As you say though, The Uninvited was an "elegant" film, and I certainly enjoyed watching it again via this Criterion Blu-ray. With this particular sub-genre of horror though, I just think less is almost always guaranteed to deliver more.


Edited by ROclockCK, October 26 2013 - 02:49 PM.


#5 of 26 JohnMor

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Posted October 26 2013 - 04:35 PM

Such a great film.  Even better than I remembered it.  Beautifully underplayed, and as Steve pointed out, gorgeously photographed.  And of course, "Stella By Starlight" is always a treat.



#6 of 26 JoHud

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Posted October 26 2013 - 04:57 PM

I really wouldn't compare this to genuine horror film like The Haunting directly.  It's much more in the vein of the gothic melodramas of of 40s like Rebecca, Jane Eyre, or The Black Narcissus.  There are horror-like elements to be sure, and the supernatural themes certainly edge it more in that territory, but it doesn't focus as much an chills as a film like The Beast With Five Fingers even though there are certainly some to be found in The Uninvited.

 

I just recently watched it and I agree that it was a very good feature.  I found the story to be engaging and the special effects and set design to be particularly well done.


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#7 of 26 JohnMor

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Posted October 26 2013 - 05:18 PM

I agree, The Uninvited is spiritually more akin to Rebecca than The Haunting, if you'll forgive the bad pun.  



#8 of 26 Robert Crawford

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Posted October 26 2013 - 05:34 PM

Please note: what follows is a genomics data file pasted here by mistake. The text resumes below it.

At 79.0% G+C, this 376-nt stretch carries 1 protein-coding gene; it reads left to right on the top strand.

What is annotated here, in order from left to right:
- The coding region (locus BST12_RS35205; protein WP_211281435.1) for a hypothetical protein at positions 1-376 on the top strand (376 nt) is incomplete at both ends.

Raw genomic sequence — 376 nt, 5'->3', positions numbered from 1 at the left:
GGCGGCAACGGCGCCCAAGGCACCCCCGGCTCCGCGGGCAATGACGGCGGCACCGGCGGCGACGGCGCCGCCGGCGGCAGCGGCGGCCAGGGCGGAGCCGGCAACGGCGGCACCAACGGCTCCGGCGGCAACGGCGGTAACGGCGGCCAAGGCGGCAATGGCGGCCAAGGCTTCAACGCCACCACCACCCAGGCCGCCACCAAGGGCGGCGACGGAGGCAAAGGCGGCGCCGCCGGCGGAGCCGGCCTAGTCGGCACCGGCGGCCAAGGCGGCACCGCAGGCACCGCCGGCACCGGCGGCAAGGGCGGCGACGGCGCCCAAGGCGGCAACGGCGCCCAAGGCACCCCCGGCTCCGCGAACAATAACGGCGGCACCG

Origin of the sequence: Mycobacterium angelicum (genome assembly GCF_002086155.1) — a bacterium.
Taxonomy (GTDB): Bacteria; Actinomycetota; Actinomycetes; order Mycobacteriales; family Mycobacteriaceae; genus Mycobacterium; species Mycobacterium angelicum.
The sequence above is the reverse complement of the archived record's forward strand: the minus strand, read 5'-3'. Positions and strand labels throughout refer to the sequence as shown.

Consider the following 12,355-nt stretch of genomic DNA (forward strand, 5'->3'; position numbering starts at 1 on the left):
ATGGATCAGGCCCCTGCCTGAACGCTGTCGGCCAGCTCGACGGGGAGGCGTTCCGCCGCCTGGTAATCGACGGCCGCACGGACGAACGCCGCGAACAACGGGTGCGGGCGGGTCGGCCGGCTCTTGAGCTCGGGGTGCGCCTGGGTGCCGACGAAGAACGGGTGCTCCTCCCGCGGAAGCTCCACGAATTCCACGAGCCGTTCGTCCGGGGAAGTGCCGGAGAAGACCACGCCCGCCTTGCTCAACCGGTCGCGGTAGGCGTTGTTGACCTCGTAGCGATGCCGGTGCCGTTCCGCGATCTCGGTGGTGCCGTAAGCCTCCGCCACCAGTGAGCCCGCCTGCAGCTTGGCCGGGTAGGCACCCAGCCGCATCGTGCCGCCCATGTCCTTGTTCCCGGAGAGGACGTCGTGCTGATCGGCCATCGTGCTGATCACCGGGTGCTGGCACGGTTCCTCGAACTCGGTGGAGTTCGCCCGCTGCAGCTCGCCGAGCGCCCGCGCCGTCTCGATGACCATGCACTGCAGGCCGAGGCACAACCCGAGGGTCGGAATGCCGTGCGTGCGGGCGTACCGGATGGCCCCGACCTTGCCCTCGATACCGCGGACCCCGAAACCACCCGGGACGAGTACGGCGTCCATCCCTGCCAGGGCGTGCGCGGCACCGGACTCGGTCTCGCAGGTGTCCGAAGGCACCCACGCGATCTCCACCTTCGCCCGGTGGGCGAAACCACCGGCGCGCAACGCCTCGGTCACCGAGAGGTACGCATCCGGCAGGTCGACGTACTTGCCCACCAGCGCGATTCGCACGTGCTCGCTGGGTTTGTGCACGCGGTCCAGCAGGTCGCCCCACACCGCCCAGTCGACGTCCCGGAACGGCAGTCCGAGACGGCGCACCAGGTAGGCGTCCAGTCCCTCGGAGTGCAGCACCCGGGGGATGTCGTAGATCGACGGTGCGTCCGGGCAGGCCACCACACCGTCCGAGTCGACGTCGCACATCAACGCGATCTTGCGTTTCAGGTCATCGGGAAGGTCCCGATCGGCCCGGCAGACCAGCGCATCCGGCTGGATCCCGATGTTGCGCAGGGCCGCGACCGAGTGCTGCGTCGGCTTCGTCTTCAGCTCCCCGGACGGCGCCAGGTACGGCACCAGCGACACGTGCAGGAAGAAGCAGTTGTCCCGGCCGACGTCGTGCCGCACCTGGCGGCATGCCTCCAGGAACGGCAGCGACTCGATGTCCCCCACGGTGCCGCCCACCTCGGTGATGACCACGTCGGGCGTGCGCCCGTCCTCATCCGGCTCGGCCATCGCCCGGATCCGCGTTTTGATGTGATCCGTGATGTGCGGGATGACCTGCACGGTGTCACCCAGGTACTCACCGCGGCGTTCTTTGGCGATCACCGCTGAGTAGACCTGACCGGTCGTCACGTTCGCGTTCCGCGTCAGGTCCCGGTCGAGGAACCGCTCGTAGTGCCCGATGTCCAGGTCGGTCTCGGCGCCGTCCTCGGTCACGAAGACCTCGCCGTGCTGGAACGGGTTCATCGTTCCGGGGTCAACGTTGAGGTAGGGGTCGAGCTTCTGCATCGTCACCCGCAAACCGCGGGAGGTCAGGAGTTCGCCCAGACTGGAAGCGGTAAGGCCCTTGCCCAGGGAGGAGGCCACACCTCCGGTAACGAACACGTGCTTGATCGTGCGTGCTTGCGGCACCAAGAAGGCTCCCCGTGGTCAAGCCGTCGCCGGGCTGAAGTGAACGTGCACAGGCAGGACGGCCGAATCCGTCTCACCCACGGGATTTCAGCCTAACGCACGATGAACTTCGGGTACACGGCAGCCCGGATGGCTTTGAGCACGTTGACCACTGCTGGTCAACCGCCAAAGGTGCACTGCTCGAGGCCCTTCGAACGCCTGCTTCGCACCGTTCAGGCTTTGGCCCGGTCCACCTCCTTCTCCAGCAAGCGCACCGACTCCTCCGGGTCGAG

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I agree, The Uninvited is spiritually more akin to Rebecca than The Haunting, if you'll forgive the bad pun.  

Not to me, as Rebecca isn't a ghost story.  Mrs. Danvers/Miss Holloway comparisons, but that's it for me.


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#9 of 26 JohnMor

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Posted October 26 2013 - 05:51 PM

Well one can quibble about the definition of ghost (literal vs. figurative), as the specter of the first Mrs. De Winter certainly pervades Rebecca. I view The Uninvited as more of a gothic mystery than a haunted house story.  And it certainly is far more romantic (in the literary sense of the term) than The Haunting.  There is no mystery or romance in The Haunting.  Both are great films, but aside from being set in haunted houses, I see no stylistic or thematic similarities, any more than I do between The Haunting and The Ghost and Mrs. Muir.

 

Of course, to each his own, this is just how I view the correlation of the films in question.


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#10 of 26 Robert Harris

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Posted October 26 2013 - 05:53 PM

Well one can quibble about the definition of ghost (literal vs. figurative), as the specter of the first Mrs. De Winter certainly pervades Rebecca. I view The Uninvited as more of a gothic mystery than a haunted house story.  And it certainly is far more romantic (in the literary sense of the term) than The Haunting.  There is no mystery or romance in The Haunting.  Both are great films, but aside from being set in haunted houses, I see no stylistic or thematic similarities, any more than I do between The Haunting and The Ghost and Mrs. Muir.

 

Of course, to each his own, this is just how I view the correlation of the films in question.

 

Bringing up the beautiful Ghost and Mrs. Muir, can lead us to Mr. Peabody and the Mermaid.

 

RAH